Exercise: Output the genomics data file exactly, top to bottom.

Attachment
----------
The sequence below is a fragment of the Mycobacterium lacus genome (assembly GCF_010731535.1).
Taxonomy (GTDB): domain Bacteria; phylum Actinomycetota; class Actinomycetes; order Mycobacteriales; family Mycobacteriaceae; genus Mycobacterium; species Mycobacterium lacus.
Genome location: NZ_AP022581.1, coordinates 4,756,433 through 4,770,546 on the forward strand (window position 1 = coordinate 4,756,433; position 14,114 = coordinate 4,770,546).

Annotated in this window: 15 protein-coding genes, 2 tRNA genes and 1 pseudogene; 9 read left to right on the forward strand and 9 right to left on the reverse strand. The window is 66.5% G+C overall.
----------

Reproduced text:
The sequence below is a fragment of the Mycobacterium lacus genome (assembly GCF_010731535.1).
Taxonomy (GTDB): domain Bacteria; phylum Actinomycetota; class Actinomycetes; order Mycobacteriales; family Mycobacteriaceae; genus Mycobacterium; species Mycobacterium lacus.
Genome location: NZ_AP022581.1, coordinates 4,756,433 through 4,770,546 on the forward strand (window position 1 = coordinate 4,756,433; position 14,114 = coordinate 4,770,546).

Annotated in this window: 15 protein-coding genes, 2 tRNA genes and 1 pseudogene; 9 read left to right on the forward strand and 9 right to left on the reverse strand. The window is 66.5% G+C overall.